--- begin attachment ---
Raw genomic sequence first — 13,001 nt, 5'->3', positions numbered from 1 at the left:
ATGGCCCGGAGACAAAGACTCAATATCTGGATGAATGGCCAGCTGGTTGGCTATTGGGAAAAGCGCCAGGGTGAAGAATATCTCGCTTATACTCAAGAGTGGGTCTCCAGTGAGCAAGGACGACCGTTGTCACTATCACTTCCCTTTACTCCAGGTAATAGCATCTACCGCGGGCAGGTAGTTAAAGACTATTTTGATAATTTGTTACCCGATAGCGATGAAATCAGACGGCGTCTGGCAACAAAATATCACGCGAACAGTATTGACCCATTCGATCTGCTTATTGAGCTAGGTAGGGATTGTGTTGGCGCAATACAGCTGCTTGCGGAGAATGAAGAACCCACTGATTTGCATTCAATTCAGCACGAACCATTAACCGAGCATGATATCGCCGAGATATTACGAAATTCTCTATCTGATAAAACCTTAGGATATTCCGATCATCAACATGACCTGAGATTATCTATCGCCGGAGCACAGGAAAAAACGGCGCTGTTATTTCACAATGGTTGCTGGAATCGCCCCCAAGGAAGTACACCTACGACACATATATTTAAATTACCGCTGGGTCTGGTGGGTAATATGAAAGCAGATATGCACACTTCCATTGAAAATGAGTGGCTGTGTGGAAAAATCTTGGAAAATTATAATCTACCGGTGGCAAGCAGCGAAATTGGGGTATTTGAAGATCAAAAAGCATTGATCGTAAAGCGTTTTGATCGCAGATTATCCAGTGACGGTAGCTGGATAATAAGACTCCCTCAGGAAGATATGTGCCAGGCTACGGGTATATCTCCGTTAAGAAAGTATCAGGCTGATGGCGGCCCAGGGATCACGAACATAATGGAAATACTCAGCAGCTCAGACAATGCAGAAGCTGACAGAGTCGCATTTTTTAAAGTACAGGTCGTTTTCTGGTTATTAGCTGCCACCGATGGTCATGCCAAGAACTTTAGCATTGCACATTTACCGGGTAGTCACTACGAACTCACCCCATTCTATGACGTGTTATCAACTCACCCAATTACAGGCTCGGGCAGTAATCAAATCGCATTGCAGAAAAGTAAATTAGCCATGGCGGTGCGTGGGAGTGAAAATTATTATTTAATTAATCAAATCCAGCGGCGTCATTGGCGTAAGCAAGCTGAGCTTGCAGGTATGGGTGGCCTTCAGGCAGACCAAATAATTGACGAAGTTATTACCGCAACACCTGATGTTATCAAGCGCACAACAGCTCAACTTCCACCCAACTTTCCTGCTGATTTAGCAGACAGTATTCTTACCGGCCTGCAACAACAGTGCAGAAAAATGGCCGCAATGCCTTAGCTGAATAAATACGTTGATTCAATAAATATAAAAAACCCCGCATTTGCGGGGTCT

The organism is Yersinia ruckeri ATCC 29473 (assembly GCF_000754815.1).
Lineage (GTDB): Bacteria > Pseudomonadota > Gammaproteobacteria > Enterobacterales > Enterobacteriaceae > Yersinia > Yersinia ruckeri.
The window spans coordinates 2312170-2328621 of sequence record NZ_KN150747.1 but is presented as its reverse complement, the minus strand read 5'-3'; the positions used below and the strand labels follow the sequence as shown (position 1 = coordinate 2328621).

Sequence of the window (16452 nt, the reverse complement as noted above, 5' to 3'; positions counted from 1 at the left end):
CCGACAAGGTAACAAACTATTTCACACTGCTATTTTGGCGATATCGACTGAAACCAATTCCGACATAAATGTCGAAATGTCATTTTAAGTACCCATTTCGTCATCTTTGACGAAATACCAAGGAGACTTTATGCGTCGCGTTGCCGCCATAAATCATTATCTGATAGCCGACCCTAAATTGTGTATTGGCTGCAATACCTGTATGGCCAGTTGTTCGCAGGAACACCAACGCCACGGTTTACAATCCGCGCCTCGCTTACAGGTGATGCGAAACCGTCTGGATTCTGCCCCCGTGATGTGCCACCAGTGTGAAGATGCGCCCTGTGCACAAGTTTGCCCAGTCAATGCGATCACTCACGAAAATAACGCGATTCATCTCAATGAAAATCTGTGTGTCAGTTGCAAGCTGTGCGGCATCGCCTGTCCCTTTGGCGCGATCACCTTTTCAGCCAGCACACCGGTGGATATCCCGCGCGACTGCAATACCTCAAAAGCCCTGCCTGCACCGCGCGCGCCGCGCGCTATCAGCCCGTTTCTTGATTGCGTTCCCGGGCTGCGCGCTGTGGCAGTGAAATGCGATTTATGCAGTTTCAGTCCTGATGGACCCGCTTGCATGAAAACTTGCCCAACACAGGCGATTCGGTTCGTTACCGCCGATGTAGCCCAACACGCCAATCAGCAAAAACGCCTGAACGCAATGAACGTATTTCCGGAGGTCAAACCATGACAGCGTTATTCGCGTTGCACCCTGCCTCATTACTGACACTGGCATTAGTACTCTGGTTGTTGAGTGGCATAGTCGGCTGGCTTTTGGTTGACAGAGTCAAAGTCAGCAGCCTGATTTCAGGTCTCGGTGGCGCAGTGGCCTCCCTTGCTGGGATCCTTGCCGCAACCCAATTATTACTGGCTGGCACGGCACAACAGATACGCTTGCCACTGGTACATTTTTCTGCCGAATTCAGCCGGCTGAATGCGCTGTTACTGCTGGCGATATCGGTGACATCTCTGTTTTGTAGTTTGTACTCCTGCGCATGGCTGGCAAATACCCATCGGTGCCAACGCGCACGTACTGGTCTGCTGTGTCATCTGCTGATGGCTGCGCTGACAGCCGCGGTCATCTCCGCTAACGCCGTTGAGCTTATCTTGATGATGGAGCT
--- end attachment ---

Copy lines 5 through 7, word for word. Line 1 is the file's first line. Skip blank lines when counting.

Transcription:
The window spans coordinates 2312170-2328621 of sequence record NZ_KN150747.1 but is presented as its reverse complement, the minus strand read 5'-3'; the positions used below and the strand labels follow the sequence as shown (position 1 = coordinate 2328621).

Sequence of the window (16452 nt, the reverse complement as noted above, 5' to 3'; positions counted from 1 at the left end):
CCGACAAGGTAACAAACTATTTCACACTGCTATTTTGGCGATATCGACTGAAACCAATTCCGACATAAATGTCGAAATGTCATTTTAAGTACCCATTTCGTCATCTTTGACGAAATACCAAGGAGACTTTATGCGTCGCGTTGCCGCCATAAATCATTATCTGATAGCCGACCCTAAATTGTGTATTGGCTGCAATACCTGTATGGCCAGTTGTTCGCAGGAACACCAACGCCACGGTTTACAATCCGCGCCTCGCTTACAGGTGATGCGAAACCGTCTGGATTCTGCCCCCGTGATGTGCCACCAGTGTGAAGATGCGCCCTGTGCACAAGTTTGCCCAGTCAATGCGATCACTCACGAAAATAACGCGATTCATCTCAATGAAAATCTGTGTGTCAGTTGCAAGCTGTGCGGCATCGCCTGTCCCTTTGGCGCGATCACCTTTTCAGCCAGCACACCGGTGGATATCCCGCGCGACTGCAATACCTCAAAAGCCCTGCCTGCACCGCGCGCGCCGCGCGCTATCAGCCCGTTTCTTGATTGCGTTCCCGGGCTGCGCGCTGTGGCAGTGAAATGCGATTTATGCAGTTTCAGTCCTGATGGACCCGCTTGCATGAAAACTTGCCCAACACAGGCGATTCGGTTCGTTACCGCCGATGTAGCCCAACACGCCAATCAGCAAAAACGCCTGAACGCAATGAACGTATTTCCGGAGGTCAAACCATGACAGCGTTATTCGCGTTGCACCCTGCCTCATTACTGACACTGGCATTAGTACTCTGGTTGTTGAGTGGCATAGTCGGCTGGCTTTTGGTTGACAGAGTCAAAGTCAGCAGCCTGATTTCAGGTCTCGGTGGCGCAGTGGCCTCCCTTGCTGGGATCCTTGCCGCAACCCAATTATTACTGGCTGGCACGGCACAACAGATACGCTTGCCACTGGTACATTTTTCTGCCGAATTCAGCCGGCTGAATGCGCTGTTACTGCTGGCGATATCGGTGACATCTCTGTTTTGTAGTTTGTACTCCTGCGCATGGCTGGCAAATACCCATCGGTGCCAACGCGCACGTACTGGTCTGCTGTGTCATCTGCTGATGGCTGCGCTGACAGCCGCGGTCATCTCCGCTAACGCCGTTGAGCTTATCTTGATGATGGAGCT